Mathematicians have calculated the consequences of cesarean delivery for human evolution
An international team of scientists presented a mathematical model that describes the emergence of one of the main problems of bipedalism — difficult birth due to a mismatch of size newborn and width of the pelvis of the mother.
The model predicts an increase of the head and reduction of the pelvis, with frequent use of cesarean section. A study published in the journal Proceedings of the National Academy of Sciences of the United States of America.
Despite the fact that human ancestors became upright about five million years ago, long before I began to increase the volume of the brain (this happened about two million years ago), the frequency associated with tzogopoulos the disparity of complications is still very high.
The problem of imbalances — the so-called obstetric dilemma is that the birth of a child with a developed brain and, consequently, a large head, a broad pelvis.
As for bipedal locomotion and the prevention of premature birth, the pelvis needs to be the opposite, narrow. It turns out that the selection pressures acting on the population in two opposite directions, keeping the wide variability of head size of newborns and pelvis of pregnant women.
At the individual level, this variability is primarily determined by the genes of the mother and baby, which are usually correlated in terms of the size of the head width of the basin (large women are born big babies and Vice versa).
However, the father’s genes also affect the size of baby head, but it does not undergo obstetric selection and therefore contribute to the diversity of phenotypes.
In addition, a strong influence on the fit factors of the environment — for example in women who switched to a high protein diet in adulthood, more likely to be born larger children.
In their collaborative work of Austrian and U.S. scientists have linked these factors in individual fitness and population variability to explain the unusually high percentage of births complicated by tzogopoulos imbalance. They proposed a simple and elegant mathematical model, which explains the unusual scenario of evolutionary selection, which has led to a mismatch of the newborn and the width of the birth canal.
The researchers built an asymmetric distribution function of individual adaptation to childbirth on the basis of the idealized variable D, which represents the difference between the head sizes of newborn and maternal pelvic width of the channel. Negative values of D births without complications, when the baby’s head is less than the width of the channel. The fitness function reaches a maximum when D is equal to zero when the width of the birth canal is the size of a newborn and the size of his brain enough to birth. Then, the adaptation ends abruptly with positive values of D, meaning heavy labor.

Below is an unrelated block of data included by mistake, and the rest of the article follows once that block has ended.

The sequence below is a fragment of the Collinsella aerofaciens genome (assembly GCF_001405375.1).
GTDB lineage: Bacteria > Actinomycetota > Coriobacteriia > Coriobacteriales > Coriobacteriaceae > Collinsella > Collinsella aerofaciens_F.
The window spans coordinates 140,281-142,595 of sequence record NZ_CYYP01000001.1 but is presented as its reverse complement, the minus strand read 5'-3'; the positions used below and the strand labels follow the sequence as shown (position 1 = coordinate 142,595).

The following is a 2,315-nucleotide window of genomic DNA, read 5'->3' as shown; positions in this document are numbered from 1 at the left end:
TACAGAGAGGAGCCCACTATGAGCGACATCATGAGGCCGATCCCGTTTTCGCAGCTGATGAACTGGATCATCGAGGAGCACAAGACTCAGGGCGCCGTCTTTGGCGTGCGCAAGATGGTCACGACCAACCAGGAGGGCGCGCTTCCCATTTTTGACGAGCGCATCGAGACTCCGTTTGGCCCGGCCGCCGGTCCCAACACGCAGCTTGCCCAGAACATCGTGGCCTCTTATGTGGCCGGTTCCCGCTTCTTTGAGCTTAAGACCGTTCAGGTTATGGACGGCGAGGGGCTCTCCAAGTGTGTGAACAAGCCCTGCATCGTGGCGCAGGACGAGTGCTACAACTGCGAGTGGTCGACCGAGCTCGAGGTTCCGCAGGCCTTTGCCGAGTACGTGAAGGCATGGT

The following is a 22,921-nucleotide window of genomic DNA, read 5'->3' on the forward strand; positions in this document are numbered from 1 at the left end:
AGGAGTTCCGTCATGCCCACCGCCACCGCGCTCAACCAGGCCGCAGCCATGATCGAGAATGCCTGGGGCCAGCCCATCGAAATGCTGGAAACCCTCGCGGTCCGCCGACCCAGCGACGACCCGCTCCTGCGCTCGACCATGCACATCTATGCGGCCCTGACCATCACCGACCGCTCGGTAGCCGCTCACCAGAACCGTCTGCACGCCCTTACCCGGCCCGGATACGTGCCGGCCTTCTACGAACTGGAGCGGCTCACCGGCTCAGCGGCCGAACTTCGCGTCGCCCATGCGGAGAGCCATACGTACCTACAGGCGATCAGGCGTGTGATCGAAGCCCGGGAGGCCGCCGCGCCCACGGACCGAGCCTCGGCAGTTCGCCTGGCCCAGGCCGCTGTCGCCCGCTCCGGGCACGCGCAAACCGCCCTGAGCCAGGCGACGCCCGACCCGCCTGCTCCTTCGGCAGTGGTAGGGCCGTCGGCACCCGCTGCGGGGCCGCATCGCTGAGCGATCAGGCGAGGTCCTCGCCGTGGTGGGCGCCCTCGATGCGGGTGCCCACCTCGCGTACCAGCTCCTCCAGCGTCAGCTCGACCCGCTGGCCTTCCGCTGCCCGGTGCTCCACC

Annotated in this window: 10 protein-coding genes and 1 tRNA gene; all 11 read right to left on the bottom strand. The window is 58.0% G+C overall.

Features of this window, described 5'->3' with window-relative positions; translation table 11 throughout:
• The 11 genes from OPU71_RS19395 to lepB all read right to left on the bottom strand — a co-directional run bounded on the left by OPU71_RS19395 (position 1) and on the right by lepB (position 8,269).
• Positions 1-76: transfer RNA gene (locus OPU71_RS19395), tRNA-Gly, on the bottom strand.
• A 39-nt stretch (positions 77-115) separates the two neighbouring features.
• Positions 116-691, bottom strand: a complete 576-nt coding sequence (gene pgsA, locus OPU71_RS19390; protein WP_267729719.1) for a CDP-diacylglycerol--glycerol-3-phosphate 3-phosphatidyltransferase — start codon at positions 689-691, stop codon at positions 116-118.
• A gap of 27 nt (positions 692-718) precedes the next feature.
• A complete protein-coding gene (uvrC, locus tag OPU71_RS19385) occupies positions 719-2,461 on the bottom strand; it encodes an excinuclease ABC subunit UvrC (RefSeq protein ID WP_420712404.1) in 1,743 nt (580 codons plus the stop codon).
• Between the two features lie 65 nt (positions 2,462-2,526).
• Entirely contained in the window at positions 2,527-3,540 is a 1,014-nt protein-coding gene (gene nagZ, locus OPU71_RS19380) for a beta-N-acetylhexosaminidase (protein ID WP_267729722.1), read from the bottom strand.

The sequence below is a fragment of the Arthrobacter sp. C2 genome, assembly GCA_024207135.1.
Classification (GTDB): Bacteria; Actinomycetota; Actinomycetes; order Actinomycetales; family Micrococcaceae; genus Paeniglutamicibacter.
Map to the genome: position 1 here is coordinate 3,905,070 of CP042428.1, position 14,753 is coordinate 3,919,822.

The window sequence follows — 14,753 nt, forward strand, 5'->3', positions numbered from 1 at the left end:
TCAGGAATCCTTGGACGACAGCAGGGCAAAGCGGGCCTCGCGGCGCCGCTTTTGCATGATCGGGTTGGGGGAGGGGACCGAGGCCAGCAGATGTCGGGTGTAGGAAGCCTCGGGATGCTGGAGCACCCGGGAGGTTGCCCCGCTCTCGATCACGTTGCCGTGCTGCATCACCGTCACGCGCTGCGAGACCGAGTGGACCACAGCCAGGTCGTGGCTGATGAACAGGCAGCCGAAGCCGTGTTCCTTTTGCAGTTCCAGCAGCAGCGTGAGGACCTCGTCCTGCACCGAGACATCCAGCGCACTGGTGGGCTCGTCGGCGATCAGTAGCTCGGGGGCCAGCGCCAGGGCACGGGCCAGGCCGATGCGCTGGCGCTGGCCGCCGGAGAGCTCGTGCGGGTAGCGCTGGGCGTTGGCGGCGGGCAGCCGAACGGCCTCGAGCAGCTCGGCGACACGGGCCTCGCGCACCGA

The simulation results show that a large number of complications in humans is almost inevitable.
First, it is due to the fact that both the characteristic width of the pelvic canal and the newborn size is not fixed, but have normal distribution, and hence the extreme values of D will always go for the “edge of the cliff”, in the area of heavy labor. Second, the variability of the variable D cannot be reduced by stabilizing selection — it depends on too many genetic variables. When such breeding is the level of complicated deliveries will always be great.
Thirdly, scientists also predict an increase in the level of birth complications with a weak directional selection. For example, a cesarean section, which has drastically reduced maternal mortality for complications, according to a new model alters the gradient of selection by increasing the number of infants with a large head.
According to the researchers, calculations show that this is an artificial change in just two generations should increase the disparity of the size of the child and the width of the pelvis by 10-20 percent.
However, this prediction is not yet confirmed by empirical data.
A person is not completely under the power of artificial selection, evolution works too, as shown by the recent large-scale study of the genomes in the UK.